[Show abstract] [Hide abstract] ABSTRACT: CONTEXT: It has been shown that stress increases susceptibility to the upper respiratory tract illnesses (URTIs) such as the common cold. Compared to healthy individuals, those with URTIs also report reduced alertness and have slower reaction times. OBJECTIVE: The present study investigated whether those with an URTI who had been exposed to stressful events showed greater impairments than either individuals without a cold or those with an illness and low stress exposure. METHODS: A prospective cohort study was conducted. The volunteers (360 young adults) were recruited when healthy and completed questionnaires measuring negative life events, personality and health-related behaviours. They also rated their alertness and performed a simple reaction task. If volunteers developed an upper respiratory illness they returned to the laboratory and completed a symptom check list and had nasal secretion and sub-lingual temperature recorded. They also completed a questionnaire measuring recent daily hassles. Alertness and simple reaction time were also recorded again. Those who did not develop a cold were recalled as controls 12 weeks after the start of the study. Analyses of covariance were carried out comparing colds/no colds and high/low stress groups. Baseline measures were included as covariates. RESULTS: 356 participants completed the study. 120 developed URTIs and 236 were re-tested as controls. The frequency and severity of daily hassles were associated with symptom severity. Alertness was reduced and simple reaction time was slower in the URTIs group and the high stress/ill group showed the biggest impairments. These effects remained significant when health related behaviours and personality were covaried. The difference between the high and low stress URTI groups did not reflect symptom severity. INTERPRETATION: The behavioural impairments induced by the common cold are greater when the person has been exposed to stressful events.
    Full-text · Article · Apr 2013
    • "The performance effects do not reflect the symptoms of the illness and a more likely mechanism is that they are due to effects of immunological changes on the brain. Cytokine production is viewed as a key element in the host's acute phase reaction to infection (Kraneveld et al., 2008 ). A number of behavioural symptoms accompany the acute phase reaction and collectively these are known as sickness behaviour (Hart, 1998; Dantzer, 2004 ). "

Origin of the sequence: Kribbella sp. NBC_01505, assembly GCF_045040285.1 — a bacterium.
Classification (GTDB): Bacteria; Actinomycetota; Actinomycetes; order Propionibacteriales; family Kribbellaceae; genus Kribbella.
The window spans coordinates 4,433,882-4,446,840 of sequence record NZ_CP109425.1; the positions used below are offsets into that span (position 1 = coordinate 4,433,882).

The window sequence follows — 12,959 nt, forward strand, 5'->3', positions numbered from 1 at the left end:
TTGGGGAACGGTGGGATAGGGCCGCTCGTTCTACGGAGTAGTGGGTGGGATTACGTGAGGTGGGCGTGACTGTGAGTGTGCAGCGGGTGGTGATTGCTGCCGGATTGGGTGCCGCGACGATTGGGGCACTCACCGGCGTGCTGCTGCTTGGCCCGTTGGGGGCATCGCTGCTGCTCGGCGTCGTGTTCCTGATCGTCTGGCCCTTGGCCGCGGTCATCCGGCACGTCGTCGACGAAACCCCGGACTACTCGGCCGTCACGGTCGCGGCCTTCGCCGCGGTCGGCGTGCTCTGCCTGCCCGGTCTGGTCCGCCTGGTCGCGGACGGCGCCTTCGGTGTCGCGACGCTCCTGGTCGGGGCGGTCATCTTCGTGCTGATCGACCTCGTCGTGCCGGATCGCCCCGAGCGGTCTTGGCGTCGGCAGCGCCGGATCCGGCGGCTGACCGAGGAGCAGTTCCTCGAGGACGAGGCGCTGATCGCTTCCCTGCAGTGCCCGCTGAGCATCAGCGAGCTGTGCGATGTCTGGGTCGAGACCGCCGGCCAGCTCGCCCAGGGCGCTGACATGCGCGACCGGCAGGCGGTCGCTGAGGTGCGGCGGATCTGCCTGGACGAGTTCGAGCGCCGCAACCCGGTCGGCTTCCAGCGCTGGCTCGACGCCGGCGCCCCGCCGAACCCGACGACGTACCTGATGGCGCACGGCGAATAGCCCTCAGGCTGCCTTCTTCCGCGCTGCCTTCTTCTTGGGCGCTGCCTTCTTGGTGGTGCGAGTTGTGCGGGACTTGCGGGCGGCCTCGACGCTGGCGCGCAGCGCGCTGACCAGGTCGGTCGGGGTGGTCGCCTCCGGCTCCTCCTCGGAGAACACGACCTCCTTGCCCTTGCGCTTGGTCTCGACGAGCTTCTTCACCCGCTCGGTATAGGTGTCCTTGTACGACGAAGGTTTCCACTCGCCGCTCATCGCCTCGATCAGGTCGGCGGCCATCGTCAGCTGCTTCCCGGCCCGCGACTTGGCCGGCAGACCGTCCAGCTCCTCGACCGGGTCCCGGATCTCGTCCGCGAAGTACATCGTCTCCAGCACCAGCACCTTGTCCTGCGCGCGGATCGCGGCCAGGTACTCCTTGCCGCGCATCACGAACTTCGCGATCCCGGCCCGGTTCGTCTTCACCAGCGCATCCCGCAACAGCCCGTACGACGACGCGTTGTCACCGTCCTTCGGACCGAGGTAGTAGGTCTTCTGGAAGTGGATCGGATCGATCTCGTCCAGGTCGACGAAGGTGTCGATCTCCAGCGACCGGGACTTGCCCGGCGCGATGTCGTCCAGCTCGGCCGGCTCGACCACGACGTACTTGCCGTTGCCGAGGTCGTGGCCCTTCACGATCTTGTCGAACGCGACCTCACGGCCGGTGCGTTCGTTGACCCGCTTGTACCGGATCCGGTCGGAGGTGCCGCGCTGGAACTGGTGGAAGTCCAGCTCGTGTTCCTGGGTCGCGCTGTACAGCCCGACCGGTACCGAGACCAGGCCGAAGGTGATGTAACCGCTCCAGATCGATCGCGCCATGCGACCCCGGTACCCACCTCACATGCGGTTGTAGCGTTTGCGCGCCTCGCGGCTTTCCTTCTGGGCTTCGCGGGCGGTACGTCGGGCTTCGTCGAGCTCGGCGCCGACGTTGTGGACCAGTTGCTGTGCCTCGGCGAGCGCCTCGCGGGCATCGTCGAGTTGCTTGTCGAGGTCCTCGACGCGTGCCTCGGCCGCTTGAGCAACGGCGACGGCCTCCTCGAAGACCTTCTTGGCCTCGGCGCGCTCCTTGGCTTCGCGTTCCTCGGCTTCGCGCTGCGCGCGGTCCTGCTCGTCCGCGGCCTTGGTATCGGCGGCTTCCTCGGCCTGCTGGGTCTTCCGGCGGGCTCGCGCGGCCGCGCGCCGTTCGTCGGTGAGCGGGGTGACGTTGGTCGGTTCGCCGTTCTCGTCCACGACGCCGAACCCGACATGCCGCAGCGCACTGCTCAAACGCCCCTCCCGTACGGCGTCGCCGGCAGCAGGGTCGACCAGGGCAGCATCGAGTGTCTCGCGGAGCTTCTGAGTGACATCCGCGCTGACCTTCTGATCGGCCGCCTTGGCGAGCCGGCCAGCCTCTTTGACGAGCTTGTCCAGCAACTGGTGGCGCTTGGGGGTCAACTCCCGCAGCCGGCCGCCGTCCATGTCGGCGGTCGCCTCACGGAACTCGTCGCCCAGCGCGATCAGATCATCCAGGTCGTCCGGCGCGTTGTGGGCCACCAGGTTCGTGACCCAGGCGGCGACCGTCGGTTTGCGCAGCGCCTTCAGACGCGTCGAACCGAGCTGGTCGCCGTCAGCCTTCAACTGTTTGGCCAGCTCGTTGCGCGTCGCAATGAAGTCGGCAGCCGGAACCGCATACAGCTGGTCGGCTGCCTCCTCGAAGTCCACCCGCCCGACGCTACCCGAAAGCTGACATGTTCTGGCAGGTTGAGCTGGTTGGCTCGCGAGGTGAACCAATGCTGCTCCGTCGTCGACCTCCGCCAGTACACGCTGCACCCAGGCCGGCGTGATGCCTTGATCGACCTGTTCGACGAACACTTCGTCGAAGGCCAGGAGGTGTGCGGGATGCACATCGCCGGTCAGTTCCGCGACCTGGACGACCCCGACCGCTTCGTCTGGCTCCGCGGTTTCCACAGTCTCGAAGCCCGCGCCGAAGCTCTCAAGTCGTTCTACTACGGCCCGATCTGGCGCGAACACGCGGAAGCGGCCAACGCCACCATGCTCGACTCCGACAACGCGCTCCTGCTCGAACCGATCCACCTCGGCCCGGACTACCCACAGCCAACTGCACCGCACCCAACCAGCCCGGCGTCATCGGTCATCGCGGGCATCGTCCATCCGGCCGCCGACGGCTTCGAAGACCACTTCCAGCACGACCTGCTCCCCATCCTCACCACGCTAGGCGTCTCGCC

[Show abstract] [Hide abstract] ABSTRACT: Minor illnesses such as the common cold and influenza are frequent and widespread. As well as specific symptoms such as nasal problems and fever, these illnesses are associated with a behavioural malaise. One feature of this malaise is reduced alertness and this has been confirmed using subjective reports and objective measures of performance. Such effects have been obtained with both experimentally induced infections and in studies of naturally occurring illnesses. The mechanisms underlying the effects are unclear but possibly reflect effects of cytokines on the CNS which result in changes in neurotransmitter functioning that lead to reduced alertness. The malaise induced by these illnesses has many real-life consequences and activities such as driving and safety at work may be at risk. These illnesses not only have direct effects on performance and mood but also make the person more sensitive to effects of other negative influences such as noise, alcohol and prolonged work. Countermeasures include ingestion of caffeine and other drugs known to increase alertness.
    Full-text · Article · Sep 2012